Jonathan Haidt (pronounced ‘height’) is a social psychologist and ethics professor. He tackles the very interesting relationship between intuition and reasoning. The Righteous Mind is a little heavy going at times, as one might expect of moral psychology, but well worth the effort if you are at all interested in why people are so divided about politics and religion. He explores why good and smart people come to very different conclusions and why they get so righteous about it.
Drawing on twenty-five years of groundbreaking research, Haidt shows how moral judgements arise not from reason but from intuition, and why we evolved to be this way. Realizing that morality binds people together but also blinds them to other’s reasoning, is helpful in understanding friends, enemies, colleagues, and fellow citizens as never before. After reading the book, I’m already listening differently to political rhetoric and have a better understanding of why attack ads are so annoyingly effective. The author does try to make the book as readable and approachable as possible, using intriguing analogies like these: “The mind is divided, like a rider on an elephant, and the rider’s job is to serve the elephant.” and “Human beings are 90 percent chimp and 10 percent bee,” (chimps being selfish and bees being self-less).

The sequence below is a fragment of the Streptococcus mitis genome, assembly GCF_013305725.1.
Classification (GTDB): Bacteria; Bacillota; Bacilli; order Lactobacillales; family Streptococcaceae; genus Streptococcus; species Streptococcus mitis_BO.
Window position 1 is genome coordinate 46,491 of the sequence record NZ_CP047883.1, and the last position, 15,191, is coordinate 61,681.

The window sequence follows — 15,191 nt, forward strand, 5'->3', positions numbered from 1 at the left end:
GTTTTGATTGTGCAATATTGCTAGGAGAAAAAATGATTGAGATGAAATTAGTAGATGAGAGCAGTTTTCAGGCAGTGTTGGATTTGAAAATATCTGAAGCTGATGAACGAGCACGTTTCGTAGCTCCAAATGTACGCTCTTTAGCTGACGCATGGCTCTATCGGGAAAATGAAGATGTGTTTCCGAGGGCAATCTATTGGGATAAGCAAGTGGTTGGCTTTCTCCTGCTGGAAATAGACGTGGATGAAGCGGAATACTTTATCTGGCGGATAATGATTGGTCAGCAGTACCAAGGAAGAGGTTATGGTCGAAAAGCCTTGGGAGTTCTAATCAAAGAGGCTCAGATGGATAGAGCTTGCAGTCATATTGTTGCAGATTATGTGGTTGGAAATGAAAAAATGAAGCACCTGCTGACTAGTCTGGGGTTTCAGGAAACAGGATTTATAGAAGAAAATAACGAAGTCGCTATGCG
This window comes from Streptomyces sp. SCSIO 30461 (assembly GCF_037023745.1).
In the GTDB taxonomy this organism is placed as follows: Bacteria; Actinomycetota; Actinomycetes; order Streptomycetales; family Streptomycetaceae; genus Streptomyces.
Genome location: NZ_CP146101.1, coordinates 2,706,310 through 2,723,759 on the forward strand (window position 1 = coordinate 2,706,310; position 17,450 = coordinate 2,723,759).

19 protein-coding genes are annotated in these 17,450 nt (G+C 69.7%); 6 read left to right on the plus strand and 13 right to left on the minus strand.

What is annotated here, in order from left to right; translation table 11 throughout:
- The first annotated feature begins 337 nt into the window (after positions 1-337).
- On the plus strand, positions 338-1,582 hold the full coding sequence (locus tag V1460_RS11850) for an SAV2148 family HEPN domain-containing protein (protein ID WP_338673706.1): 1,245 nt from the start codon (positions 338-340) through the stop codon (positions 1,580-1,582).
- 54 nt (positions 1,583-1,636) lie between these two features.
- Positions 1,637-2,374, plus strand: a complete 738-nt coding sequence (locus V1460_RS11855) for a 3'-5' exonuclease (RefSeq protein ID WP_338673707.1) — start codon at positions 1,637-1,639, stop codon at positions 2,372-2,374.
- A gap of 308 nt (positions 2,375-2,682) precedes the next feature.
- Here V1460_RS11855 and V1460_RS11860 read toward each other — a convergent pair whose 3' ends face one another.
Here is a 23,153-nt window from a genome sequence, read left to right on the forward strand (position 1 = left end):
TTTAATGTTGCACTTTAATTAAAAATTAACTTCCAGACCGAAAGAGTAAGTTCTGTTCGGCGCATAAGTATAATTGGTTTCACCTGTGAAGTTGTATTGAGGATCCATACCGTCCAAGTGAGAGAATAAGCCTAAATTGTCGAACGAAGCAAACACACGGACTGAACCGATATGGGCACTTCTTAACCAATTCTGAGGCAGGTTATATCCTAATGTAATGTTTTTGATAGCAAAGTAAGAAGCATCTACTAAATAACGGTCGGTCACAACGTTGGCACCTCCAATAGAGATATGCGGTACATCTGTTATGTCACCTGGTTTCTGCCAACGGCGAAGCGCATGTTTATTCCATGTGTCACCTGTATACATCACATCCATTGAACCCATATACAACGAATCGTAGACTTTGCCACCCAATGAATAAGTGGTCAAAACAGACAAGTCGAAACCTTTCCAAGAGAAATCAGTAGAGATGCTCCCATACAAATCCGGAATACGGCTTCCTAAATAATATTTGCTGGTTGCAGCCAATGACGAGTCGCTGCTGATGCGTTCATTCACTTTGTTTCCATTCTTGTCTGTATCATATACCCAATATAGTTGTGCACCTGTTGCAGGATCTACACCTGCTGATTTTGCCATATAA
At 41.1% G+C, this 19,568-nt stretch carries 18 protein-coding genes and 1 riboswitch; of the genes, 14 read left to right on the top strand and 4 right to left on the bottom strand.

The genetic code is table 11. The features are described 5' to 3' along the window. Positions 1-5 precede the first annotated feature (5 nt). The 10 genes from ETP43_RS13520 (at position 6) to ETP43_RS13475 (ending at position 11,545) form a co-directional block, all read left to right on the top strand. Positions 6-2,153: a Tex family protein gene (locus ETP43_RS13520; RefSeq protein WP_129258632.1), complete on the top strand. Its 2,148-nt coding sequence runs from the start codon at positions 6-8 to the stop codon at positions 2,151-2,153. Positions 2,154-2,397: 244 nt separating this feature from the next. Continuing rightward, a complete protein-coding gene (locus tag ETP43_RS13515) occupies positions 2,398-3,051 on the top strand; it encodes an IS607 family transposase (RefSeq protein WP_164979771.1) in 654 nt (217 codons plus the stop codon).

Haidt’s main observation is that we are more intuitive than we know. Reasoning is simply something we do to justify a position we already hold. Reasoning seldom persuades unless our intuition can be changed. In politics, how many people meticulously sift through policies or platforms? Probably most rely on a gut feeling about the person they are voting for. In an interview, despite the stellar resume before us, if our gut tells us that the person before us is not right for the job, we are not likely to hire them. Often it’s difficult for us to explain exactly why we think something is right or wrong or be able to come up with an articulate argument about it. People are not easily persuaded by reasoning, but if you walk a mile in another man’s moccasins, well, that can make a difference.
Haidt says, “Empathy is an antidote to righteousness, although it’s very difficult to empathize across a moral divide.” The author’s goal is to drain some of the anger and divisiveness out of these topics, and replace them with wonder and curiosity so that it will help people to get along. The hope is to make conversations about morality, politics, and religion more common, more civil, and much more fun.